Provoking the audience at HealthSpaces with a difficult question, “If your business is so bad, why does everyone want to get into it?” futurist and researcher Ron Galloway quickly answered, “Because that’s where the money is! Americans spent $3.6 trillion on healthcare in 2018, which is more than double Russia’s entire GDP.”
After establishing his “why,” Galloway shared his predictions on the impact of AI and other tech-based developments on the future of healthcare as well as the impact he sees coming from Amazon, Apple, CVS, Google and other large, innovative companies eyeing this enormous sector.
“If you’re a company as large as Apple and you’re looking to grow, healthcare is the only industry with enough scale to move the needle”
Galloway said. “$3.6 trillion out of a $17 trillion dollar economy is why these companies want in. Apple (already) says that it will be remembered as a healthcare company.” The Apple Watch, he noted, “netted four times as much as Netflix” in 2018. “If you’re a company as large as Apple and you’re looking to grow, healthcare is the only industry with enough scale to move the needle”
Companies like Apple that collect personal and healthcare data will have a tremendous impact in the coming years, he predicted, breaking through healthcare’s outdated technology and “data silos.” Galloway cited a recent “CEO poll” asking leaders which players will have the greatest impact on healthcare. It ranked Amazon far ahead at 59%, followed by Apple (14%), Google (8%), Microsoft (7%), IBM (4%), Walmart (3%) and Salesforce (1%).
He questioned the sequence. “I think you might want to flip that. Salesforce will have more impact than you think, as will Walmart.” Salesforce, the cloud-based software company that provides customer relationship management services, is uniquely positioned to make its mark in electronic health records because “If you think about it, EHRs are really just CRMs.”
As he analyzed the roles these companies will play in healthcare, Galloway frequently returned to the question of whether they will be “competing with” or “augmenting” what hospitals and other healthcare providers are offering.
Interoperability Tops His List
Looking at technologies projected to have the greatest impact on healthcare, Telemedicine is first at 29%, followed by AI (20%), Interoperability (17%) and Data Analysis (13%). Galloway puts #3 at the top of his list.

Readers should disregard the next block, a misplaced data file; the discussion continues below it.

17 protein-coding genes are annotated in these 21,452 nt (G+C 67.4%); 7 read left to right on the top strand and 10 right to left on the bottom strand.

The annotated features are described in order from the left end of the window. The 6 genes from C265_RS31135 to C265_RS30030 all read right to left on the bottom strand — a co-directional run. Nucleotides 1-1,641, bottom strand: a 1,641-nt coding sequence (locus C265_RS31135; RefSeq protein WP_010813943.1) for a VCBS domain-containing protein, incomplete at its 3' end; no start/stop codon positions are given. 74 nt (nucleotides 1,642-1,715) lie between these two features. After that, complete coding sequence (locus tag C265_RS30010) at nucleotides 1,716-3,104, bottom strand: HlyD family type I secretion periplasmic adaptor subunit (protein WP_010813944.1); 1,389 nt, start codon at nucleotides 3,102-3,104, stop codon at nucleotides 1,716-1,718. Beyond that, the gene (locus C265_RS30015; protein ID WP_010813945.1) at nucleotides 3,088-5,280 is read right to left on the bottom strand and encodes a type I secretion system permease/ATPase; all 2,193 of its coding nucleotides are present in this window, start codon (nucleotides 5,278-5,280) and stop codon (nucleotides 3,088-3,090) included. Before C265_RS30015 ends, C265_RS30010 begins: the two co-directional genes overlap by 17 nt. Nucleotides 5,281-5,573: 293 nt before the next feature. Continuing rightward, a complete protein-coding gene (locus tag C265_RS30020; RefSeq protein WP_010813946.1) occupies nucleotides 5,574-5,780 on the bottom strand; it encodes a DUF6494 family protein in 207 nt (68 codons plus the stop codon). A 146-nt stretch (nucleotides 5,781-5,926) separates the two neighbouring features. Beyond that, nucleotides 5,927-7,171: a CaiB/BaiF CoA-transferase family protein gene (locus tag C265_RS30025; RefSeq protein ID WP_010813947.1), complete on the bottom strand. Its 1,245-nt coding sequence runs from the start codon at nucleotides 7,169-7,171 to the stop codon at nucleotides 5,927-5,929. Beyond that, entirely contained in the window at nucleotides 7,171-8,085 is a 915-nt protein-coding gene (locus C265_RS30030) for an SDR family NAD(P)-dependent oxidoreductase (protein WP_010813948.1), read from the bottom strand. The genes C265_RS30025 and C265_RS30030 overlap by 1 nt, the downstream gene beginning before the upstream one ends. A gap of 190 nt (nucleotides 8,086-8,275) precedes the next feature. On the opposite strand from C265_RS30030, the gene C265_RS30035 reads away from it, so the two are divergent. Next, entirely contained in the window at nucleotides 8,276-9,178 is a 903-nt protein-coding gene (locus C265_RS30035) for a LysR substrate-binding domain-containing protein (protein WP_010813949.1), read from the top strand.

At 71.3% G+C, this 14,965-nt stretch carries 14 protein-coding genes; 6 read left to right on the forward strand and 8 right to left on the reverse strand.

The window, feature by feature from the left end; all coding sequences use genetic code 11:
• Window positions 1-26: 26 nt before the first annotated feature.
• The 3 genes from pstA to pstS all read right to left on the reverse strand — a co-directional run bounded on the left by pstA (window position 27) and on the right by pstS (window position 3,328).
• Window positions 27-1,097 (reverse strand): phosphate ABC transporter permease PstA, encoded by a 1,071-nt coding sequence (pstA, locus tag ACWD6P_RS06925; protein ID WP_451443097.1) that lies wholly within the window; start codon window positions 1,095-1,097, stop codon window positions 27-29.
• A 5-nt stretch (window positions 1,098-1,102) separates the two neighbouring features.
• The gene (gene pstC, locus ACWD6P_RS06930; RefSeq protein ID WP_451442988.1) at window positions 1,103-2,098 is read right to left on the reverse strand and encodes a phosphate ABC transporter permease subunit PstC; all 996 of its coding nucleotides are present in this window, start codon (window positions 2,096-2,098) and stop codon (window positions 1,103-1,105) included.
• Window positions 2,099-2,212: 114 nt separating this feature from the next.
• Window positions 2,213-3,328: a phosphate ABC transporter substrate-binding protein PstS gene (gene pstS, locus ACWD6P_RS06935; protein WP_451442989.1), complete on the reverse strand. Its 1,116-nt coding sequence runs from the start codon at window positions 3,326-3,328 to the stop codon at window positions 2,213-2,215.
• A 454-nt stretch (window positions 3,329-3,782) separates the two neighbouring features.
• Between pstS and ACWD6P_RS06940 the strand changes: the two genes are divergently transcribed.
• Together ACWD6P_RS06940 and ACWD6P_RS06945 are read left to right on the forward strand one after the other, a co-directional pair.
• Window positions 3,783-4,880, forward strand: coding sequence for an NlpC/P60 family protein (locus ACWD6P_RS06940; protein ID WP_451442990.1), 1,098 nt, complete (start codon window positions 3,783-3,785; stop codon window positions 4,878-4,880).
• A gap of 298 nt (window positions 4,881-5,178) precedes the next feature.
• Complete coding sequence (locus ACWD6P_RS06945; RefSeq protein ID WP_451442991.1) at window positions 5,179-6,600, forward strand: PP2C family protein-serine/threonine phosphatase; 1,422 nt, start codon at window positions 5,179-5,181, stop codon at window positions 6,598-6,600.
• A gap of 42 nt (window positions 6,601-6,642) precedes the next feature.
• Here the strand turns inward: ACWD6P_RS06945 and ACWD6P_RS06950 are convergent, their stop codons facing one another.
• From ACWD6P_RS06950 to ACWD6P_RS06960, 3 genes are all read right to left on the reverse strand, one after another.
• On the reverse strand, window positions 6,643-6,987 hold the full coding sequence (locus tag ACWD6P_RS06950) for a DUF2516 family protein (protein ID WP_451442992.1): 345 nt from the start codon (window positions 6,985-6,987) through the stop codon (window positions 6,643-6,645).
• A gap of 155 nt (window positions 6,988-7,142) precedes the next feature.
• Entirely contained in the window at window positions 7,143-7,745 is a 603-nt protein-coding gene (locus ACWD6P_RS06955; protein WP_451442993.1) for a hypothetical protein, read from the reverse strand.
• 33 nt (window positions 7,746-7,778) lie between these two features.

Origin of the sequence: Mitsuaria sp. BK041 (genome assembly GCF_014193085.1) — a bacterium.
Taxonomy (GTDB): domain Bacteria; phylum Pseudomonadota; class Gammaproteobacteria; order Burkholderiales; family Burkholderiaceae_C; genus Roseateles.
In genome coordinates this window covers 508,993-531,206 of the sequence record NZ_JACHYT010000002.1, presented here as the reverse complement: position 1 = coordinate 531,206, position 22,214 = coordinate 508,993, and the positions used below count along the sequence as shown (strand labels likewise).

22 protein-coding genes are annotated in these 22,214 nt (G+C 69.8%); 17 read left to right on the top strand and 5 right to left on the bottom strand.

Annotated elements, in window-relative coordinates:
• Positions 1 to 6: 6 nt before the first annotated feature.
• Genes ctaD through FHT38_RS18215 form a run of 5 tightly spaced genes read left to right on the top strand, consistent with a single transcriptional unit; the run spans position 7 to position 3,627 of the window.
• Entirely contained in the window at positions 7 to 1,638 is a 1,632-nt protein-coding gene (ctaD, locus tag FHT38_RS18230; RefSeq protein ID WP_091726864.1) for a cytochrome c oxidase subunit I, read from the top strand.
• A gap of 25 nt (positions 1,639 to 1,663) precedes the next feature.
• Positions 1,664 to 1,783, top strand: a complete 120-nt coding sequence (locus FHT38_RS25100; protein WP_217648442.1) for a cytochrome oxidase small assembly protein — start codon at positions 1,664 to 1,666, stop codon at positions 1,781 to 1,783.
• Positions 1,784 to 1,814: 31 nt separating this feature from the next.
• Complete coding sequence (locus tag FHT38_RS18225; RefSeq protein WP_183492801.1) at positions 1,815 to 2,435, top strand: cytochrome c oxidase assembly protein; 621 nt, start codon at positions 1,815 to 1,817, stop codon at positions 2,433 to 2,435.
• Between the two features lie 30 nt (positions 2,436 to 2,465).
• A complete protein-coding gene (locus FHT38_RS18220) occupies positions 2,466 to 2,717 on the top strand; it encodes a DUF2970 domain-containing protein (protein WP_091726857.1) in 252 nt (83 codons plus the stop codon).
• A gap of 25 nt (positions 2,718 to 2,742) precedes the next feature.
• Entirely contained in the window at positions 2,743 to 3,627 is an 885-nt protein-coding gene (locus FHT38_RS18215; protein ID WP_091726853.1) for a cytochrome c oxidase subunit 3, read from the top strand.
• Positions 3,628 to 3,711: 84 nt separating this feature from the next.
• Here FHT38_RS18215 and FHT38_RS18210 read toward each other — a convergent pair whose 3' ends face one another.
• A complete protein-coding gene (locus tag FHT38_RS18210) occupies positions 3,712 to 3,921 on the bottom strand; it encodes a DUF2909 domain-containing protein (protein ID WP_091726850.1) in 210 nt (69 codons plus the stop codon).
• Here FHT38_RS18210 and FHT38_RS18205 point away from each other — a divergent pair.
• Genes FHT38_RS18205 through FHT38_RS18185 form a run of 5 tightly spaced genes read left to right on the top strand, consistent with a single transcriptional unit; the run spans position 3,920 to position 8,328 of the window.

“Interoperability will affect these companies the most,” he said. “All EHRs will be able to talk to each other. It’s a different kind of disruption.”
Walmart: The Dark Horse
Among the big brands and their pending impact on healthcare, Galloway singled out Walmart as one to watch. Based on size alone, the retailer is fast becoming a major player in healthcare, Galloway said.
“Their big disruption was introducing a $4 prescription plan and it stuck, that changed medicine. Now, Walmart is setting a $4 price point for telemedicine,” which up until now has run closer to $50 on average.
He underlined the corporation’s seeming omniscience with an interesting example. When a hurricane is coming, Walmart knows what people will be buying and stocks up beforehand, without human intervention. In this instance, customers in south Florida opt to ride out bad weather with beer and strawberry pop tarts.
In the coming years Walmart will drive healthcare by determining where many of us have major surgery, Galloway said. They’re opening 13 “centers of excellence” nationwide—medical destination locations similar to the Mayo Clinic. “This shows that Walmart is not a store. Walmart is an IT company.”
"So, let’s say you live in Phoenix and you’re going to have open-heart surgery. Walmart will pay for you and a companion to travel to the Cleveland Clinic to have the procedure,” he explained, adding that if this practice expands to other Fortune 500 companies, it will have a big, detrimental impact on local hospitals because they’ll lose income from expensive procedures (like heart surgery) which will be performed at centralized locations, rather than locally.
“So local hospitals will be left out in the cold.”
But CVS Has More Doors than Walmart
CVS is having an impact and defending its ground against healthcare outsiders in two ways. First, it acquired Aetna in 2018. Second, it already has an incredibly strong retail foundation with 9,800 stores and 1,100 healthcare clinics.